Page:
12/27/2010 02:12 pm ET | Updated May 25, 2011

A Resolution Worth Keeping

As 2010 comes to a close, it's time to start thinking about those good ole New Year's resolutions. I have a proposal for a resolution that I think you will find worth your effort in keeping beyond 2011.

With U.S. students lagging behind their international peers as recent test scores show, and globalization necessitating an increased competitiveness from everyone, now is the time for a nationwide response permeating all levels of society. It's time for some volunteerism a la Kennedy's "Ask not what your country can do for you -- ask what you can do for your country" call to action.

One thing teachers can't control is what happens from the time their students leave school until the time they come back. Getting students to complete their homework, read assigned texts, review content for exams, and work on projects at home can be major challenges. Many parents are simply too busy trying to make ends meet, or lack the skills necessary to help their children with academic tasks, thus do not.

So... I propose that qualified men and women volunteer their time to help students in their respective cities with their homework. By reinforcing the skills and concepts learned in the classroom, volunteers can help students excel in school and ultimately find success later in life. Beyond academics though, mentoring a young person is beyond rewarding for the mentor. And young people have everything to gain from having positive role models in their lives.

I am extremely fond of a particular student who has great difficulty staying focused in class, and has very low reading, writing, and math skills levels. Needless to say, he is very challenging to teach and does not generally do well in school. He doesn't get along at all with some of his teachers. Knowing about some of the underlying emotional issues my student faces, I spoke to his mother about the Big Brothers Big Sisters program. She told me that she had already tried enrolling him in the program, but because of a shortage of big brothers, my student wasn't deemed needy enough to get one.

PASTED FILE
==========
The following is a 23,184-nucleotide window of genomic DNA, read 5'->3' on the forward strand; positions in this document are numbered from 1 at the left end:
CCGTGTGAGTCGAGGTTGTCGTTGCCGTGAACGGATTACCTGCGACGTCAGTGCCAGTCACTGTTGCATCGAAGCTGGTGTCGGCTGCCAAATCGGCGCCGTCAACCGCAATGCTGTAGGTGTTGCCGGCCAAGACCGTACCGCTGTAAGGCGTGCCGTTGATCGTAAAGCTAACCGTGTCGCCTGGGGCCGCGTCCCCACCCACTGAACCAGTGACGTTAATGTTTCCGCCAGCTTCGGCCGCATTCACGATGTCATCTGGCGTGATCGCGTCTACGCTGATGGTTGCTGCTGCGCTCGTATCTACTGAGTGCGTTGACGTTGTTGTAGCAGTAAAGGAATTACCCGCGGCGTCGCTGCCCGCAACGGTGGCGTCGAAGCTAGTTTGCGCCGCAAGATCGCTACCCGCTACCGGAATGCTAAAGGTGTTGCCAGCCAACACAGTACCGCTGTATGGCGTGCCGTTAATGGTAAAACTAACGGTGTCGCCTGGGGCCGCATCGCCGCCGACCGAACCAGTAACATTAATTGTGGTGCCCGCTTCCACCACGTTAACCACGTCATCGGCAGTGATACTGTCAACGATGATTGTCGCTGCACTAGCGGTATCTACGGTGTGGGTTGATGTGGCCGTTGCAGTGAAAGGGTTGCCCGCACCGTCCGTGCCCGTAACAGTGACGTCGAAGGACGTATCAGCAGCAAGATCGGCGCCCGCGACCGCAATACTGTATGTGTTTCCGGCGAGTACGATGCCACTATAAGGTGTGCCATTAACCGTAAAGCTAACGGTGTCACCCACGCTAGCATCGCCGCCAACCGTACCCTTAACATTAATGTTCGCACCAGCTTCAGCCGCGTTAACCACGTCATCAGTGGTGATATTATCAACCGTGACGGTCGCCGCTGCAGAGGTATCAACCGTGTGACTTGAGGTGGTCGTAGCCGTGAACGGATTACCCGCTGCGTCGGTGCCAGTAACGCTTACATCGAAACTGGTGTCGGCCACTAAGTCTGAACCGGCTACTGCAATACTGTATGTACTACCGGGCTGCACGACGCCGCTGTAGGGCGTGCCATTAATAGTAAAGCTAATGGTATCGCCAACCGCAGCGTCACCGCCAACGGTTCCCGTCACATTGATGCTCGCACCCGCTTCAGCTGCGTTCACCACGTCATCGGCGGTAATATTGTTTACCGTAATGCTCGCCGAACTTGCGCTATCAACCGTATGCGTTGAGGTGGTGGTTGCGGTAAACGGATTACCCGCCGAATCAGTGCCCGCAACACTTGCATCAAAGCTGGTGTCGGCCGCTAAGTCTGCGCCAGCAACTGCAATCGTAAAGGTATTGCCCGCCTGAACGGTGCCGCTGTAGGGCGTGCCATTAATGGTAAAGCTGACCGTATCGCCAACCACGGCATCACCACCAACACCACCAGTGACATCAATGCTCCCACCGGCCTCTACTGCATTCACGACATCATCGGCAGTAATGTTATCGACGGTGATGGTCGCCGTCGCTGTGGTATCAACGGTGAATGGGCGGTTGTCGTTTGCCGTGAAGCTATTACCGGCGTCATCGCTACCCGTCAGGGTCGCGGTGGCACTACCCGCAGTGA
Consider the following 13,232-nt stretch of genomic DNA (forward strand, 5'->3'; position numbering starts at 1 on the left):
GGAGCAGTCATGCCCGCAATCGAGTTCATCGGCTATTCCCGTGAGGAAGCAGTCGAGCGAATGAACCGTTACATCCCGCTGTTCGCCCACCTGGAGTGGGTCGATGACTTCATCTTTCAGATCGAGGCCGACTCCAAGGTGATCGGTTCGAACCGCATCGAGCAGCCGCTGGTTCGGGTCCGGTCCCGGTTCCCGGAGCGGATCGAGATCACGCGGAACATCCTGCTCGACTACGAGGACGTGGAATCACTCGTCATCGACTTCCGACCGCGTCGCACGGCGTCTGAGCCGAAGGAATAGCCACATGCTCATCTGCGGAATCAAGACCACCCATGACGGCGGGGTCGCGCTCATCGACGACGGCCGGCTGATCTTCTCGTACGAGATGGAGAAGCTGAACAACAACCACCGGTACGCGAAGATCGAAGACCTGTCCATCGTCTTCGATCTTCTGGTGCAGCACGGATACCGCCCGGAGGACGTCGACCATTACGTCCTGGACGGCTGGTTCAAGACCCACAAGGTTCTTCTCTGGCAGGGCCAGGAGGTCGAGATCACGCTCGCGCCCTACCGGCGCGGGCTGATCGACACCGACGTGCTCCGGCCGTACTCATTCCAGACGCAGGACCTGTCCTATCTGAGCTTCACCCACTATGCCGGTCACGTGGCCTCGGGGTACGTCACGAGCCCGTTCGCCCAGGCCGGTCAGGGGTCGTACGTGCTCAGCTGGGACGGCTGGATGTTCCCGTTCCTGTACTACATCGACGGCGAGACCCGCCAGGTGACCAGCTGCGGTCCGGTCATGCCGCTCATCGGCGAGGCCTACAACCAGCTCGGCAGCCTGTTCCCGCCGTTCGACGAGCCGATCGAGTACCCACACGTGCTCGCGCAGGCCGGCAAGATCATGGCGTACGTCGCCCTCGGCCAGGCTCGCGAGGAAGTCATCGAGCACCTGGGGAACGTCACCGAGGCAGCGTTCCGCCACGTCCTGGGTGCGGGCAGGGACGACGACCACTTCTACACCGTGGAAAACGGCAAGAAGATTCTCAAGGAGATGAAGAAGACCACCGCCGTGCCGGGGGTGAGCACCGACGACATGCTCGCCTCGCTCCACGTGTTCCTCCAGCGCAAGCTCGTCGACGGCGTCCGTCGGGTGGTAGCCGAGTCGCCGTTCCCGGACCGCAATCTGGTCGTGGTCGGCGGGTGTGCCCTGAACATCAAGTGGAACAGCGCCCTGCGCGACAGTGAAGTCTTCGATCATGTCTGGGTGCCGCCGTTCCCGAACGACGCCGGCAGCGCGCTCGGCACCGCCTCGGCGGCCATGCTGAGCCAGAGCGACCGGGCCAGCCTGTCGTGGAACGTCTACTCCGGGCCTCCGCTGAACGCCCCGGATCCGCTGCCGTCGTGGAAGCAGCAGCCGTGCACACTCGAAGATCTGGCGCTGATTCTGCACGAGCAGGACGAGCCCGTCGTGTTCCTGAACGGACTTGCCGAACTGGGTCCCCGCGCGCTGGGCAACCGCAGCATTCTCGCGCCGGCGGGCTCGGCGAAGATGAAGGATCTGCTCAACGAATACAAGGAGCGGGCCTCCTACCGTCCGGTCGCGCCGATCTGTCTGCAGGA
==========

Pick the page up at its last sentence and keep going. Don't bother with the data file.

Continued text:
There are so many kids like my student whose lives would be so different if they had the benefit of a positive role model to help them with their studies and, if they are teenagers, get them through perhaps life's toughest stage: adolescence.

My sister and I both grew up in the Big Brothers Big Sisters program and are all the better-rounded for it. So I recommend the program based on experience. There are of course other opportunities for helping young people with their schoolwork. If you are in New York City, you must check out the new NYC Service website which brings volunteer opportunities to volunteers. When searching for an opportunity, choose education on the drop down menu. Select an opportunity in the borough of your choice. If you are not in New York, simply google "volunteer" and the name of your city. I have done so with the names of random U.S. cities and there are websites similar to the NYC Service site that pop up.

As we enjoy our friends and family this holiday season, let's also think about moving this country forward by contributing to the development of our young people. Helping a young person strengthen his academic skills and become a well-rounded citizen is as good for you as it is for him. If you are a college student or young professional, volunteering is a great way to build your experience base for your own competitive edge in the career marketplace. My resume is certainly filled with various volunteer experiences. Either way, you will grow and benefit as much as your future mentee will. I guarantee it.

So, what are you waiting for? Use the hyperlinks or start googling "volunteer" and the name of your city right now.

And have a happy new year!